Chesterton Tribune

 

 

Burns Harbor TIF Board eyes matching grant for Haglund Trail

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By LILY REX

The Burns Harbor Redevelopment Commission is pursuing a grant that could fund 80 percent of the cost of the Haglund Trail--which would create a safe pedestrian connection between Lakeland Park and the site of Food Truck Square.

At its meeting last night, the Commission approved Jeff Oltmanns from Global Engineering to start the application for the grant, which is an 80/20 match through federal block grant funds managed by the Northwest Indiana Regional Planning Committee (NIRPC). The grant is specifically aimed at municipalities looking to expand their trails or draw together different areas.

The RDC previously discussed making the Haglund Trail a priority in June 2018, but it was put on the back burner to fund Town ambulance service and an addition to the Fire Department. Planning on the trail was initiated in 2017, and Karnerblue Consultant Tina Rongers reported she had estimated $600,000 for the project in her long-term planning spreadsheet.

The Trail would run along Haglund Road, and would serve to better connect Lakeland Park and its surrounding neighborhoods to Westport Road, which runs along the side of the Food Truck Square site and is just across Ind. 149 from the Town Hall. The Commission members noted that it could be connected to the future Burns Harbor arm of the Marquette Greenway Trail, and it could tie into any new development at Food Truck Square and the attached Duneland School Corporation parcel the Town is buying.

This past fall, the RDC released a request for qualifications (RFQ) for master developers who would be interested in building an updated town complex or town community center that would maintain or enhance the character of Food Truck Square on the four-acre Food Truck Square site and the adjoining 28 acres the Town is buying from the Duneland School Corporation. The purchase will be complete next month, and next month the RDC will hear from its committee on the RFQ whether or not the developers who submitted satisfy the requirements.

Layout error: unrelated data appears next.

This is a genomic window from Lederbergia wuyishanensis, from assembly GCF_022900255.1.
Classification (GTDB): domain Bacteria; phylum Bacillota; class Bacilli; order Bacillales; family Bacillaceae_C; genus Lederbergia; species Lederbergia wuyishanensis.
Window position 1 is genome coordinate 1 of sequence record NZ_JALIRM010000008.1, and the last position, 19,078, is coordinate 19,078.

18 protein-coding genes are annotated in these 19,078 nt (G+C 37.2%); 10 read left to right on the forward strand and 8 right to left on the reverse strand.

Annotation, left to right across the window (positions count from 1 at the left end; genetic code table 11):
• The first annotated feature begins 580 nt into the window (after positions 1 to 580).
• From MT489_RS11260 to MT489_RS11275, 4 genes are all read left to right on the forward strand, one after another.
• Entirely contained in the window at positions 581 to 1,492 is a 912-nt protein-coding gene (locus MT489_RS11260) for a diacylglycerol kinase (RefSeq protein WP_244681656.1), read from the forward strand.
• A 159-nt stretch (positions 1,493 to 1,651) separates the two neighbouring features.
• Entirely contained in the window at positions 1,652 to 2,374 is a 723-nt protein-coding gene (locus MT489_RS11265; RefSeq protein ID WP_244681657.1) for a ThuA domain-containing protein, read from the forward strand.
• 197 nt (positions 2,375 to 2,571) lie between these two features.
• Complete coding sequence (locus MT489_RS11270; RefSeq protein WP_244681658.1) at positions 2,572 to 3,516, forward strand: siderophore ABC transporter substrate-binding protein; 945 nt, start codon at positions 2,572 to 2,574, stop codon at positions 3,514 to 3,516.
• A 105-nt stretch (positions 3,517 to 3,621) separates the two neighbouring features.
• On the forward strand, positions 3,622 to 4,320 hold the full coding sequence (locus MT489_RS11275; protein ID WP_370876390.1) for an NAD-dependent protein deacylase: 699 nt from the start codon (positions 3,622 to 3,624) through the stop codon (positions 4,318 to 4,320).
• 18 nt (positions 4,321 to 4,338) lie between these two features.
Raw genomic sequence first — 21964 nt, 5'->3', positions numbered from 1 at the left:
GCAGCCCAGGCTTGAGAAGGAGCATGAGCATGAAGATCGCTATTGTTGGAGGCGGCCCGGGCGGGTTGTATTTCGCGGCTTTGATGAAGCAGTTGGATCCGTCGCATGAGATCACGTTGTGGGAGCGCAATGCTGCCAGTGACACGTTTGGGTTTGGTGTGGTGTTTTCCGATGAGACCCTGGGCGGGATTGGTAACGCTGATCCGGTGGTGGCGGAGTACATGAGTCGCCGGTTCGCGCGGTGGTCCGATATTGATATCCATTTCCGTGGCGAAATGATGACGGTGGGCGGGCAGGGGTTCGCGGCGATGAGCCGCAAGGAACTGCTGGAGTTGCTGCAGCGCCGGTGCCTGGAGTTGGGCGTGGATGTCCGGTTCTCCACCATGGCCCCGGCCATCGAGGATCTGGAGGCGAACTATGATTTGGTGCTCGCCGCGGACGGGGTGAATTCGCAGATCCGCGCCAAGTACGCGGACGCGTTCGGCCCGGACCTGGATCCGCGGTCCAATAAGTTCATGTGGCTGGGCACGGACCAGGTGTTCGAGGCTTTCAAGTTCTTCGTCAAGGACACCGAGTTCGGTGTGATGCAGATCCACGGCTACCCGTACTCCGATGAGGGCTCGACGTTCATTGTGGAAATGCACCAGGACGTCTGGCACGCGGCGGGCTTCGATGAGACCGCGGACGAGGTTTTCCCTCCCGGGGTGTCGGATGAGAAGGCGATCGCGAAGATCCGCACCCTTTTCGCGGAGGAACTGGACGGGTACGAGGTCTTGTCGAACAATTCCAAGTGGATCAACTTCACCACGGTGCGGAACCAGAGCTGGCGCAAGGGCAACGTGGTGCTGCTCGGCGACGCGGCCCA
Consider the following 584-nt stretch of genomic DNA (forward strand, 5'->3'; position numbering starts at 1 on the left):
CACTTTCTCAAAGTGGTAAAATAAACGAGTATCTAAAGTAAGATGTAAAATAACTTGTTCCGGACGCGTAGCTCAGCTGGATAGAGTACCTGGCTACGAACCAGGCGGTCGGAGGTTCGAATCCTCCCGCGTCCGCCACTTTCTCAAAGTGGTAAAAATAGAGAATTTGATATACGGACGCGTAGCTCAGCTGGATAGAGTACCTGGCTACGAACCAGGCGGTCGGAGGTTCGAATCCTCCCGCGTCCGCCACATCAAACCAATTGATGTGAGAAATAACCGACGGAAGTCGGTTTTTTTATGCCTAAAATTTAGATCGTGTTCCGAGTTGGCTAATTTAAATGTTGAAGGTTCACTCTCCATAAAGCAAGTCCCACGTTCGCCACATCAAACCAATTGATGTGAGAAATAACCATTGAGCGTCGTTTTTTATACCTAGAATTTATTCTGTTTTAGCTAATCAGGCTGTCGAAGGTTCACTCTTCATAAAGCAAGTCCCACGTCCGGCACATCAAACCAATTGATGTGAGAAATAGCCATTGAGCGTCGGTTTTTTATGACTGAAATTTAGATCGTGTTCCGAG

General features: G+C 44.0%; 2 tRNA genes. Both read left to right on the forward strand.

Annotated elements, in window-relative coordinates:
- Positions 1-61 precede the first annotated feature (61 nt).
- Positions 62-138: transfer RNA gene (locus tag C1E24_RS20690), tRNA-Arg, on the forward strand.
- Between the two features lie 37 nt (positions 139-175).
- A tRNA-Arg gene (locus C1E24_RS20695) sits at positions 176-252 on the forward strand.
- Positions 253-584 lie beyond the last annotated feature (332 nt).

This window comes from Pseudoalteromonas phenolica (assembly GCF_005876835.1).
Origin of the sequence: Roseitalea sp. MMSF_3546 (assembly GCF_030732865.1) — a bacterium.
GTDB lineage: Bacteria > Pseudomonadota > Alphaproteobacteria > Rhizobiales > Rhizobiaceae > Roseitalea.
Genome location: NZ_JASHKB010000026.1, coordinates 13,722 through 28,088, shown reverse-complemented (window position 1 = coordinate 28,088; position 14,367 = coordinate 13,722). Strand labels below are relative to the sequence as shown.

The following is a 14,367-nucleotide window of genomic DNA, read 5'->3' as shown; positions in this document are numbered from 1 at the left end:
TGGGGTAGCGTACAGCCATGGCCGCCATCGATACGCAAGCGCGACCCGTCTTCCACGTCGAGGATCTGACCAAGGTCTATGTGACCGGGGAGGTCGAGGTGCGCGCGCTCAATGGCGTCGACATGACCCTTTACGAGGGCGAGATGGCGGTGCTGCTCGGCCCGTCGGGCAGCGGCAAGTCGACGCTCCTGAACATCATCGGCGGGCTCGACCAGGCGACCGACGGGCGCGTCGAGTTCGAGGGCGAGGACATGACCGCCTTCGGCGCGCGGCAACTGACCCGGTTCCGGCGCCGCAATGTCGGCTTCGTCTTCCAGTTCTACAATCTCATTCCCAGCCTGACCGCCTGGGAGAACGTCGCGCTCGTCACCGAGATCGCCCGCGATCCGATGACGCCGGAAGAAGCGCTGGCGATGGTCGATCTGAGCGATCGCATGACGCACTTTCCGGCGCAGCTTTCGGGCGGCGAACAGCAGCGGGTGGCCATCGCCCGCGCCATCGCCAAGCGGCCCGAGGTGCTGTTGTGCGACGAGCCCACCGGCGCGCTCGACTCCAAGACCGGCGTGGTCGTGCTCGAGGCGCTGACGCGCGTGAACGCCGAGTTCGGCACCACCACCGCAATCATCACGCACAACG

Residents already appear to want more trails, and new development could increase pedestrian and bike traffic in the future. The results of the RDC Town-wide survey that garnered an 11 percent rate of response in October show respondents were in support of trails connecting subdivisions and neighborhoods, with 65 percent saying trails were either important or very important to them. Another 60 percent of respondents said they currently don’t feel safe from traffic while riding bikes or walking along main roads in Town, many of which do not have sidewalks.

“From the construction side, it’s the same, but from a doing standpoint, there’s some paperwork involved that adds to it,” Oltmanns said, noting some of the planning work done for the Haglund Trail doesn’t measure up to the federal standards dictating the dispersal of the grant funds. The site will need a more extensive environmental evaluation, for one, in order for the application to be complete.

RDC President Eric Hull said Global estimated the work required for the application would amount to 24 hours of professional services to the tune of $3,480.

If awarded, the funds would be available between 2021 and 2024, Rongers said. “That 20 percent match would be out in your 2021 budget or further.”

“The way I look at it, if we apply for it and don’t get it, we’re on the radar. If we apply and get it, we have a new trail,” Hull said.

The Commission approved Oltmanns to start work on the application, with the stipulation that Global’s work not exceed the estimate.

 

 

Posted 1/10/2019

 
 
 
 

 

 

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